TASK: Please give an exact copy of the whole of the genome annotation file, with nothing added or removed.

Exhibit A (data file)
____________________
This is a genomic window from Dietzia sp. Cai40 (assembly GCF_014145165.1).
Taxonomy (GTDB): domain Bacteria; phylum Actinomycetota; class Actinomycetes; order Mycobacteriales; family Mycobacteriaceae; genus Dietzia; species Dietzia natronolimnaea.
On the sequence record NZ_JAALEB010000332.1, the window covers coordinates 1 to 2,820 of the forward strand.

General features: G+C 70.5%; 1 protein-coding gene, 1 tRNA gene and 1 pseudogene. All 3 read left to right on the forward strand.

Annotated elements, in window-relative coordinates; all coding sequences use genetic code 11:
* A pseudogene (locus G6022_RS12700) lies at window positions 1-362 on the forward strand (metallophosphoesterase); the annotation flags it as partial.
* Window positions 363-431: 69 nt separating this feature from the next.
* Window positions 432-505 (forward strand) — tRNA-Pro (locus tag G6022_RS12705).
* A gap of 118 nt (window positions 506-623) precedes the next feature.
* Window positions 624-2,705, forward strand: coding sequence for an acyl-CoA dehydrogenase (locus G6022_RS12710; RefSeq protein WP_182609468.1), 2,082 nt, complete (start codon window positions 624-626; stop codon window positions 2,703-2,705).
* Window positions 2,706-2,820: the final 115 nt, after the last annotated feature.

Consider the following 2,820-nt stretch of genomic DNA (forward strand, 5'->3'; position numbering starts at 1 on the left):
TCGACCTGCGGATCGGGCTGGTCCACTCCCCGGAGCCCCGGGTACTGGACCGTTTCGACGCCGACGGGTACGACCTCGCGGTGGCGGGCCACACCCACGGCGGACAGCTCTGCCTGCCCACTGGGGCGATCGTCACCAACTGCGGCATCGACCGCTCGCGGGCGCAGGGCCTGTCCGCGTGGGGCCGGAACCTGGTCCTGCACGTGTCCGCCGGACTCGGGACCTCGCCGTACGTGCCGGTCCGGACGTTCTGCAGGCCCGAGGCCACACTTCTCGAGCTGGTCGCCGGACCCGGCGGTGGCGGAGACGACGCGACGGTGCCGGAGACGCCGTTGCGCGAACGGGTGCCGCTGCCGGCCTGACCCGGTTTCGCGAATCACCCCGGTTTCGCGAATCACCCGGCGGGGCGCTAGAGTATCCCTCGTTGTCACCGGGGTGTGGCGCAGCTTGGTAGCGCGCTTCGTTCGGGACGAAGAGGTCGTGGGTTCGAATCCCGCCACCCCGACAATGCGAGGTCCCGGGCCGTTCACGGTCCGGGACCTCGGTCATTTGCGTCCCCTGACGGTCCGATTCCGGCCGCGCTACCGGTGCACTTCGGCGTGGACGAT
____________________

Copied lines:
This is a genomic window from Dietzia sp. Cai40 (assembly GCF_014145165.1).
Taxonomy (GTDB): domain Bacteria; phylum Actinomycetota; class Actinomycetes; order Mycobacteriales; family Mycobacteriaceae; genus Dietzia; species Dietzia natronolimnaea.
On the sequence record NZ_JAALEB010000332.1, the window covers coordinates 1 to 2,820 of the forward strand.

General features: G+C 70.5%; 1 protein-coding gene, 1 tRNA gene and 1 pseudogene. All 3 read left to right on the forward strand.

Annotated elements, in window-relative coordinates; all coding sequences use genetic code 11:
* A pseudogene (locus G6022_RS12700) lies at window positions 1-362 on the forward strand (metallophosphoesterase); the annotation flags it as partial.
* Window positions 363-431: 69 nt separating this feature from the next.
* Window positions 432-505 (forward strand) — tRNA-Pro (locus tag G6022_RS12705).
* A gap of 118 nt (window positions 506-623) precedes the next feature.
* Window positions 624-2,705, forward strand: coding sequence for an acyl-CoA dehydrogenase (locus G6022_RS12710; RefSeq protein WP_182609468.1), 2,082 nt, complete (start codon window positions 624-626; stop codon window positions 2,703-2,705).
* Window positions 2,706-2,820: the final 115 nt, after the last annotated feature.

Consider the following 2,820-nt stretch of genomic DNA (forward strand, 5'->3'; position numbering starts at 1 on the left):
TCGACCTGCGGATCGGGCTGGTCCACTCCCCGGAGCCCCGGGTACTGGACCGTTTCGACGCCGACGGGTACGACCTCGCGGTGGCGGGCCACACCCACGGCGGACAGCTCTGCCTGCCCACTGGGGCGATCGTCACCAACTGCGGCATCGACCGCTCGCGGGCGCAGGGCCTGTCCGCGTGGGGCCGGAACCTGGTCCTGCACGTGTCCGCCGGACTCGGGACCTCGCCGTACGTGCCGGTCCGGACGTTCTGCAGGCCCGAGGCCACACTTCTCGAGCTGGTCGCCGGACCCGGCGGTGGCGGAGACGACGCGACGGTGCCGGAGACGCCGTTGCGCGAACGGGTGCCGCTGCCGGCCTGACCCGGTTTCGCGAATCACCCCGGTTTCGCGAATCACCCGGCGGGGCGCTAGAGTATCCCTCGTTGTCACCGGGGTGTGGCGCAGCTTGGTAGCGCGCTTCGTTCGGGACGAAGAGGTCGTGGGTTCGAATCCCGCCACCCCGACAATGCGAGGTCCCGGGCCGTTCACGGTCCGGGACCTCGGTCATTTGCGTCCCCTGACGGTCCGATTCCGGCCGCGCTACCGGTGCACTTCGGCGTGGACGAT